Artista Compositor y Cantante (Honduras)

Artista Compositor y Cantante (Honduras)

viernes, enero 22, 2010

Looking For The Music Of The Honduran Mosquiti

By Guillermo Anderson : With the help of the German Development Agency, (GTZ) Project Biosfera RIO PLATANO - PRORENA BRPI am now working on a recording that will include some musical elements and rhythms of the Misquito Culture.

With the help of the German Development Agency, (GTZ) Project Biosfera RIO PLATANO - PRORENA BRPI am now working on a recording that will include some musical elements and rhythms of the Misquito Culture. The idea is to also be able to talk to my Honduran audiences about an area of the country and its peoples of which they know very little about. As part of the research for the CD, the project’s coordinator, African Musician and Songwriter Jose Fermin Molongua and I made a trip to Brus Laguna, a town in the Mosquitia region in eastern Honduras. We went there with the purpose of meeting some local traditional musicians and become yet more familiar with the rhythms and styles, especially of guitar playing in the Misquito culture.

La Mosquitia

La Mosquitia is a wilderness region in eastern Honduras shared by Honduras and Nicaragua. It is our Central American Amazonia. It holds some of the world’s most diverse flora and fauna. It also includes everything from rain forest to lagoons, rivers, mangroves and miles of coast. The Mosquitia holds the Rio Platano Biosphere Reserve. The richness and diversity in this reserve has such importance that it was declared a World Heritage site by UNESCO in 1996. The PeopleThe Mosquitia is also home to a diversity of cultural groups. The Pech, Tawahka, Garifuna and Misquito people make this place rich with cultural diversity. My interest in this trip was the Misquito. This group is first descendant of the Sumu groups that came from South America. Of great interest to the colonial powers for its precious red wood, Spain was the first to send missions to settle the area. The first missions succumbed to the harsh environment and to the Sumu attacks. The area was eventually invaded and settled by the English who brought along African slaves to help colonize the area. Today this mixture of Indian, African, English and Spanish makes up the Misquito culture.

Getting There

We arrived in a small airplane from La Ceiba. There are flights 3 days a week to Brus Laguna. There is still very little tourism coming this way. The passengers on our flight were locals who come to La Ceiba to bring goods, some development workers and a couple from the US that are here to see the Rio Platano Biosphere with the help of an eco-tourist guide. The first impression that towns in this region give the traveler is the wooden houses on stilts. These are lowlands and In the rainy season these lands will flood.A strong first impression for us Honduras is the language. Many of us who live in the rest of Honduras don’t know how strongly Misquito language is spoken here. Unlike other ethnic groups in the country who everyday speak more “bilingually” (their language and Spanish that is), The Misquito are very proud of their language, a mixture of their Sumu Indian origin, English and Spanish. Finding Friends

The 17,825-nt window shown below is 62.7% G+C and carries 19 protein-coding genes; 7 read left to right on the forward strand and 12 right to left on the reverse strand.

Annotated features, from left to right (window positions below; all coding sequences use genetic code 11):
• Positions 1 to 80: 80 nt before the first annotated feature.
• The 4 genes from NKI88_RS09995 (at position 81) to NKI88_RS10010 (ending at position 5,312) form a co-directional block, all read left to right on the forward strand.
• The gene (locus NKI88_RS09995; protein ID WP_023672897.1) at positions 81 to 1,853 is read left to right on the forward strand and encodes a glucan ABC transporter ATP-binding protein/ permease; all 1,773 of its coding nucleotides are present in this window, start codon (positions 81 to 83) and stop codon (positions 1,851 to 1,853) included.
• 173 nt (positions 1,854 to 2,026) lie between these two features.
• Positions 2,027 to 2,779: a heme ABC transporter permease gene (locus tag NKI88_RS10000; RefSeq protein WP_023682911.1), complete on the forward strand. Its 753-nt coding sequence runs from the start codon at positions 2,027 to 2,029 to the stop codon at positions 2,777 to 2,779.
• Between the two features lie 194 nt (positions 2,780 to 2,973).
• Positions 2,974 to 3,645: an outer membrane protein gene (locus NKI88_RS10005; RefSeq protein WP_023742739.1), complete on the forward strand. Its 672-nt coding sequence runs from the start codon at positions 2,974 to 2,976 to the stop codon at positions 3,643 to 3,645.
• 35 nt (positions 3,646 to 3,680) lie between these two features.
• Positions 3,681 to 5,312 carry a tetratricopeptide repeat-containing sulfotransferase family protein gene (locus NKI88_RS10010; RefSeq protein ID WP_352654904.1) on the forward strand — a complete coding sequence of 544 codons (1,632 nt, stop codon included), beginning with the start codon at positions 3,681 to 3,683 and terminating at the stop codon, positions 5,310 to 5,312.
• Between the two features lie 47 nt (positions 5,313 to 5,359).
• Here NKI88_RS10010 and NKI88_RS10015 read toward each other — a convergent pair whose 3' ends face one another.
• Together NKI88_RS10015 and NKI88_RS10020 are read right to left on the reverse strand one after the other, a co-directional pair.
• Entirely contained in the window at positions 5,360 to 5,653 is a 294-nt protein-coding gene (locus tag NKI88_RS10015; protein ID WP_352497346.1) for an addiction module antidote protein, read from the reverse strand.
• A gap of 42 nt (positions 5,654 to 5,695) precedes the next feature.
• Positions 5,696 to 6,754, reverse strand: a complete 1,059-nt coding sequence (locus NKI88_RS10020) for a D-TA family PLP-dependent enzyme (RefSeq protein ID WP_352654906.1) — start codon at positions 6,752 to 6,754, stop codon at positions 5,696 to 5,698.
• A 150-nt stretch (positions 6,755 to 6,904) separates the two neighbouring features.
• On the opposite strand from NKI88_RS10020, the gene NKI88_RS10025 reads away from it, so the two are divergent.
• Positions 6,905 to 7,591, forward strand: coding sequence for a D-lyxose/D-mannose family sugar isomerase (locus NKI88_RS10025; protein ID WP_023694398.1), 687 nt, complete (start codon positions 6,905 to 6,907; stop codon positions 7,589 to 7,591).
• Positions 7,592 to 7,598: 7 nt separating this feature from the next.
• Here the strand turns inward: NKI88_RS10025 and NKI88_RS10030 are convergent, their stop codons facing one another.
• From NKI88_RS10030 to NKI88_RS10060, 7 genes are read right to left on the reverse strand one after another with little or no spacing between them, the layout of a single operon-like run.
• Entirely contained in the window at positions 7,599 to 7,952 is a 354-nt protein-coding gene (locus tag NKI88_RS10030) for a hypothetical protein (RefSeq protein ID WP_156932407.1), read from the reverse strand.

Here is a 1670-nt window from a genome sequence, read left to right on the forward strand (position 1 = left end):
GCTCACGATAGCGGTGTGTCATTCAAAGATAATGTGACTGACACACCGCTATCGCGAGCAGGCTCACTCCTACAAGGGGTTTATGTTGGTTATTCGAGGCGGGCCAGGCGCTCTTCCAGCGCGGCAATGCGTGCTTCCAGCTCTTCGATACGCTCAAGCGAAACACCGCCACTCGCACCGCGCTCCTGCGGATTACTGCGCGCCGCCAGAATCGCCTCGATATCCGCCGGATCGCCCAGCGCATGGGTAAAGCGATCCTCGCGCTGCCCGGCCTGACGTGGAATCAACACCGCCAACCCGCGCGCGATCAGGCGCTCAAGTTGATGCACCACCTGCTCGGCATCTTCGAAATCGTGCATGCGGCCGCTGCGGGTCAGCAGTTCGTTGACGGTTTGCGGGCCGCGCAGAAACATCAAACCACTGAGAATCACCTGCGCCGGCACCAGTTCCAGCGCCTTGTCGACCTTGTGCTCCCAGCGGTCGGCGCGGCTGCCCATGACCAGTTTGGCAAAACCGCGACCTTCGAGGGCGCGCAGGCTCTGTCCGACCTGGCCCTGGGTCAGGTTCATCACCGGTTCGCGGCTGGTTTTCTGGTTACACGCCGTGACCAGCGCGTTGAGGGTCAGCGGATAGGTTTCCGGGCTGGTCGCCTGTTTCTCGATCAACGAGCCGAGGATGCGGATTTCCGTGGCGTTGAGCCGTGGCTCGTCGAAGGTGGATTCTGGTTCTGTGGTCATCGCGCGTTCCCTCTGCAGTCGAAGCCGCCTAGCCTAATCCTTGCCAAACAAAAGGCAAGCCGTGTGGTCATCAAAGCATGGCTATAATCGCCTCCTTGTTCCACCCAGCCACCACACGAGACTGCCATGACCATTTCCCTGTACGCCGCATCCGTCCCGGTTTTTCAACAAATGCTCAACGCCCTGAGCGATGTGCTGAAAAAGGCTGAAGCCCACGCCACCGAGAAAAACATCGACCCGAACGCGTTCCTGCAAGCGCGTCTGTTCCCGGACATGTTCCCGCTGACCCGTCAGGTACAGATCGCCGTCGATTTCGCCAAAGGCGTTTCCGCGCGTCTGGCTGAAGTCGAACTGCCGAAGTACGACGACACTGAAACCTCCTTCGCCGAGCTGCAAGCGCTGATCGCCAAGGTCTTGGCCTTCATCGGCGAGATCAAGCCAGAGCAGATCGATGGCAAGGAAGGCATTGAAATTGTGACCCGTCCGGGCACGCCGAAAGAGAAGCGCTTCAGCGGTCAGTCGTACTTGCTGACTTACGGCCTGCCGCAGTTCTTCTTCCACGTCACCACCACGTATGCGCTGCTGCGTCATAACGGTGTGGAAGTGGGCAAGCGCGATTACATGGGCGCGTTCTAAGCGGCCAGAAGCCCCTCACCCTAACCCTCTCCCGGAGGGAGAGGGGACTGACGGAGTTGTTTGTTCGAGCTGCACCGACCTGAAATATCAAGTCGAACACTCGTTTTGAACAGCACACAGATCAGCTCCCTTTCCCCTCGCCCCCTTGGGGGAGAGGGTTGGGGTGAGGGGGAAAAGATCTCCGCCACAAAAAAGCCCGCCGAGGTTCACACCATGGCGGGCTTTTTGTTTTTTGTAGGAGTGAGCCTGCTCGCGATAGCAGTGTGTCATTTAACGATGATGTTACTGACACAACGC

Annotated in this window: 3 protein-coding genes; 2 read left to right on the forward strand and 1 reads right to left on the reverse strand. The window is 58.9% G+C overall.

Some time ago I had played a concert in the town of Belen, about a four hour boat ride down from Brus, and made a few friends. I was gladly surprised to know that my music for children has been used for a few years by teachers in this region to teach children music and conservation.

Concert in The Town Of Belen

We found Teacher John Cooper Wood. English names in the Misquito people are common because of the English presence in the region. He was glad to see us and grateful that we would be interested in Misquito Culture.La Mosquitia has been an isolated region of Honduras for years and governments have rarely given any attention to its development, needless to say its culture. For years and through being a teacher in La Mosquitia, John Cooper has tried to preserve Misquito Culture organizing music and dance groups with his students. We decide to meet later to talk some more and do some recordings, but especially so I can “workshop” some of these rhythms on guitar, that I still feel I don’t come close to playing. Fortunately John offers to bring along his father Don Juan Cooper. Don Juan is a very popular Misquito guitarist, singer and songwriter. Even at the age of 86 and his complaining that “he’s too old”, he has great ability for playing the instrument.

Before The Workshop, Off To See the Landscape

After our meeting and lunch we decide to see some of the landscape surrounding the lagoon. We hire a “pipante” the traditional Misquito open boat with a guide to show us around. This pipante however is not propelled by a long stick in the traditional manner here, but by a 45 outboard motor. We leave the towns main dock and head through the waterways to the Lagoon. Once in the Lagoon we can feel the strong breeze and the boat moving with the waves. We can now see the size of this body of water. Some cargo boats are trapped inside the lagoon; they depend on the natural opening of the lagoons entrance to the sea and wait for the next rains so the rivers bring enough water to deepen it.

According to historians the first English man to settle in the area was a man by the last name of Brewers, so to the English it was known first as “Brewers Lagoon” hence the later name of “Brus Laguna”.When I ask about what seem to be small camps scattered about, we learn about excessive fishing in the lagoon. Unfortunately there is no control regarding fishing with large nets. Someone told me that there could be 400 to 500 hundred of these nets in the lagoon at a time. It’s amazing how generous nature can be. You would think it would have given up a long time ago. This area is so rich and could be richer in fish and natural resources with some control. My brother Patrick, bass player in my band and geographer taught me the term TBPC “Territory Beyond Political Control” This area seems to be beyond ecological control as well. The boat is swaying a bit more as we come to the center of the lagoon.

I don’t know if my friend José is enjoying the ride In Brus Lagoon or not.